Runways need access via taxiways. There is almost always a taxiway parallel to the runway to enable aircraft to taxi to the far end for a take-off roll or to travel back to the terminal on landing. Some airports have parallel taxiways on either side to allow arriving aircraft to clear and departing to taxi at the same time. There will also be shorter taxiways at right-angles or at 45 degrees to let aircraft with shorter take-off/landing rolls to enter and exit the runway half-way along, saving taxi time.
Taxiways are given letter and number designations, avoiding the the use of letter O or letter I since they look like the numbers 0 and 1.
Taxiways parallel to the runway, and high-traffic crossing taxiways, are designated with a single letter. A, B, C, D, etc. If the entire alphabet is used, then double letters are used. AA, BB, CC, DD, etc. Double different letters are not allowed. No AB, DE, YZ, etc.
Stub taxiways, those between the runway and a runway parallel taxiway, are designated with the letter of the primary taxiway, and then a number. For example: C1, C2, C3, or GG1, GG2, GG3. The sequence of the taxiway designations should be in a logical order, proceeding in one direction. A1 then A2, and then A3, for example.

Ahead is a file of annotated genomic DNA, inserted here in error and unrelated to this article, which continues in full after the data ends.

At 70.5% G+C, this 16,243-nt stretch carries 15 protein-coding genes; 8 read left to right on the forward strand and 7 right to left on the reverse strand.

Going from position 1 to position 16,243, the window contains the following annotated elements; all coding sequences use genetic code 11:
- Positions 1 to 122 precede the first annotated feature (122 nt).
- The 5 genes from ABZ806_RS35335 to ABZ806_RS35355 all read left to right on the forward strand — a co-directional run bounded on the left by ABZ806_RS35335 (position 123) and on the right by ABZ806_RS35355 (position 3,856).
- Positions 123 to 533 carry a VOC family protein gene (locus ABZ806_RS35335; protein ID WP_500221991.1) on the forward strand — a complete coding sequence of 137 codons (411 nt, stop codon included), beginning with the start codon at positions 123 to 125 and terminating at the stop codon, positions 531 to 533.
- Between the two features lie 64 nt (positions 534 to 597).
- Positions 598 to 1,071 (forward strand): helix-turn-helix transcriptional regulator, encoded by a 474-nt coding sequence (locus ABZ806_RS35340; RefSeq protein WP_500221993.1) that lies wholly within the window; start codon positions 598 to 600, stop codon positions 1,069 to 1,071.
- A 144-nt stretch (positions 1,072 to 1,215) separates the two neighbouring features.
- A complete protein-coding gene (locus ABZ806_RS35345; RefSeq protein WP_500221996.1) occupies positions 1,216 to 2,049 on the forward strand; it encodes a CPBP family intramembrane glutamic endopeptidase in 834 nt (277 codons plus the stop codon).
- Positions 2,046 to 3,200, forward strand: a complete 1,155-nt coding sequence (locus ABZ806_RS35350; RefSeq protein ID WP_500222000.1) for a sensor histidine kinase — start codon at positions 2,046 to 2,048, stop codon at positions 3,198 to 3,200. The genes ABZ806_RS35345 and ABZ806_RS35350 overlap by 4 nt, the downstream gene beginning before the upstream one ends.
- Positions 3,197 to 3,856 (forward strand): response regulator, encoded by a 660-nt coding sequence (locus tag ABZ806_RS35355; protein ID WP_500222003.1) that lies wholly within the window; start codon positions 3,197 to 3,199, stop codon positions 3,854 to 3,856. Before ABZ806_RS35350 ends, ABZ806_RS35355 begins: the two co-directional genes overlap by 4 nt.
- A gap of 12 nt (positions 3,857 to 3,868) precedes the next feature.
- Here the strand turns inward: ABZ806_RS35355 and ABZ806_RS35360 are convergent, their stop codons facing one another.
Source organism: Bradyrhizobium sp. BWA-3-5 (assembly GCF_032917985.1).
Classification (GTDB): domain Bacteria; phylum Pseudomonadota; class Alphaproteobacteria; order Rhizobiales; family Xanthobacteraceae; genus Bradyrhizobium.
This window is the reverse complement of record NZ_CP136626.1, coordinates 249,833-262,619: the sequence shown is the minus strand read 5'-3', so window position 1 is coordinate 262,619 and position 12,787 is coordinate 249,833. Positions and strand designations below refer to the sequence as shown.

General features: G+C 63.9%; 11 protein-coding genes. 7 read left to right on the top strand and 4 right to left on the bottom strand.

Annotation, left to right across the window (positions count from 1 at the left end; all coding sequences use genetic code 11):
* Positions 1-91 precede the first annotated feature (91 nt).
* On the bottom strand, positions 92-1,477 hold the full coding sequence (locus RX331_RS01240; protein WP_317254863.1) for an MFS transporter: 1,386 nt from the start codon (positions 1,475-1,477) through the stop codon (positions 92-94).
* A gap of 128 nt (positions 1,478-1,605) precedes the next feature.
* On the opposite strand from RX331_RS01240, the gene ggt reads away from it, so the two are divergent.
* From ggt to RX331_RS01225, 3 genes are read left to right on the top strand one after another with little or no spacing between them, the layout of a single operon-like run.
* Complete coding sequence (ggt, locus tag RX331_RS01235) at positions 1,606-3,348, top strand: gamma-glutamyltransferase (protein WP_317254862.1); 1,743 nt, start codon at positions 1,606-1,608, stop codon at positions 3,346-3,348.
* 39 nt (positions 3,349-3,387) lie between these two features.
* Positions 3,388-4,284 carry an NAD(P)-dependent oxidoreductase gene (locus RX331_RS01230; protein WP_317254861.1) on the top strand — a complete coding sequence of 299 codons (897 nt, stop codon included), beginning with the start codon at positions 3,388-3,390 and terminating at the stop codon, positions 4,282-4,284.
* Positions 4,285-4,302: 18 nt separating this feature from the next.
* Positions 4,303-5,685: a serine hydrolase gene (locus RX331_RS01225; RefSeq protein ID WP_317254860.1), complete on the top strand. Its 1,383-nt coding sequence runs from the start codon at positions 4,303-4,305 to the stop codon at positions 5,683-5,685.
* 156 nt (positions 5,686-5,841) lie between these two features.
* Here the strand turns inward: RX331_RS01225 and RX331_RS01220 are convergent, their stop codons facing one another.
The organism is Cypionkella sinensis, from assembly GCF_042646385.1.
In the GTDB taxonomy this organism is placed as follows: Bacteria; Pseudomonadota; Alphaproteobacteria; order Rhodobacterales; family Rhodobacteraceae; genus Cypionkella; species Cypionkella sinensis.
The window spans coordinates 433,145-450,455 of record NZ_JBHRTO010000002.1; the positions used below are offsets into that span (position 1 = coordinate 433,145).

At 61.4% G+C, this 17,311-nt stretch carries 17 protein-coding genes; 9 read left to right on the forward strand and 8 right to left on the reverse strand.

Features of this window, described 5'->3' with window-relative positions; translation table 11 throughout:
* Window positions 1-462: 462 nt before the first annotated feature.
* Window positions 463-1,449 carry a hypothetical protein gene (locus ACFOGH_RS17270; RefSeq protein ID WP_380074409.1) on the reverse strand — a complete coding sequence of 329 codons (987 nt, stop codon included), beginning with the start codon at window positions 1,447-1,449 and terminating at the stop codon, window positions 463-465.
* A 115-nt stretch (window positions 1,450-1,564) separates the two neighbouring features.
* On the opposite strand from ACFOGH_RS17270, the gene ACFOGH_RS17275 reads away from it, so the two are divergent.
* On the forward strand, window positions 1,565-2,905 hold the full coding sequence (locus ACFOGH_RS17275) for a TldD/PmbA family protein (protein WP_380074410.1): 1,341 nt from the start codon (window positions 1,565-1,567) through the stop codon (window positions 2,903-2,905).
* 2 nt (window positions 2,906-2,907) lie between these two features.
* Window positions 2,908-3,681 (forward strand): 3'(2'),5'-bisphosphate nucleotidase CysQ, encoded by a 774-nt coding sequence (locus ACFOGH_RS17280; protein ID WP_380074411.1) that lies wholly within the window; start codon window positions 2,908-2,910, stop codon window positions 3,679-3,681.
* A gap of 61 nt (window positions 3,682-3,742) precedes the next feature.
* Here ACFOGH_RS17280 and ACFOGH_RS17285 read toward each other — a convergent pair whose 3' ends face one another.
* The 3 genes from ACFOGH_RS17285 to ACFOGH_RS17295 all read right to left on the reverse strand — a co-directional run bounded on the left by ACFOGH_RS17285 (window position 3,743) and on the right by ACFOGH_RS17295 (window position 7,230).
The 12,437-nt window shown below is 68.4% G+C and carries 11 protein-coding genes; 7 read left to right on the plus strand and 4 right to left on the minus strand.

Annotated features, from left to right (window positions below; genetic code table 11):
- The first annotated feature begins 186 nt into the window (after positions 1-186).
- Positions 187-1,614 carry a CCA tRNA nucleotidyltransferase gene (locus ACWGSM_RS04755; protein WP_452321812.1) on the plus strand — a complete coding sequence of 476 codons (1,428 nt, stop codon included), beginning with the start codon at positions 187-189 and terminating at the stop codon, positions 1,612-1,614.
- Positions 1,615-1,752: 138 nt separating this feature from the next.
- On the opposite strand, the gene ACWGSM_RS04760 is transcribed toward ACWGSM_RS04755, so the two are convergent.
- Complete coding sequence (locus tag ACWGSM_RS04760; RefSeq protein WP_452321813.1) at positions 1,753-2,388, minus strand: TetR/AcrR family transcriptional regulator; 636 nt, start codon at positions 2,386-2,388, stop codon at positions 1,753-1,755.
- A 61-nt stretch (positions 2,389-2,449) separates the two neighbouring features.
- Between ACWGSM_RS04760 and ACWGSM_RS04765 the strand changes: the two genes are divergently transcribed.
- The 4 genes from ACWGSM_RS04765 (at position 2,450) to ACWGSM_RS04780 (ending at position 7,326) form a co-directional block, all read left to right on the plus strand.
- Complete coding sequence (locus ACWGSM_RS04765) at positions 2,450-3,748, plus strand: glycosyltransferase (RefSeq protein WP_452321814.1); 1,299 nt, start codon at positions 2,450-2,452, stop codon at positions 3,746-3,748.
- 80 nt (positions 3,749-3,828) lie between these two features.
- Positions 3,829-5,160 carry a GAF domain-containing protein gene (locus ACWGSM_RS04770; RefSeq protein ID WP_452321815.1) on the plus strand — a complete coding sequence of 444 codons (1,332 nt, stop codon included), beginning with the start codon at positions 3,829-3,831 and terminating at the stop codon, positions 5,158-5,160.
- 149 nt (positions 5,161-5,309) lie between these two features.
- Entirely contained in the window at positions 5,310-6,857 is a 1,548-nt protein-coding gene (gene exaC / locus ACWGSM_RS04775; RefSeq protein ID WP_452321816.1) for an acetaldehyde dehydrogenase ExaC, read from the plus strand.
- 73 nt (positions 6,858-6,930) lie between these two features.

Letter and number combinations that may be confused with the runway numbers may not be used. Where there is a runway 14C, there should be no taxiway C14.
aeroway = taxiway
ref = C4
Commercial airports need space for:
- Terminal buildings that can handle passenger volumes
- Cargo terminal
- Piers or stands for aircraft parking
- Control tower and navigation equipment
- Hangers for storage and maintenance
- Offices for airport and airlines
- Fire and police
- Security fences
- Access roads
- Private access roads inside the airport
- Car parking
- Other transport - taxi rank, railway and bus stations
Buildings should be placed away from the flight path of aircraft, and never at the end of runways.
Aircraft unloading passengers either dock in front of the terminal building and unload via a jetbridge, or park some distance away and the passengers take a bus to the terminal. Either way, the parking stands must have sufficient room for the aircraft to park, be surrounded by vehicles, and have room to pushback out again.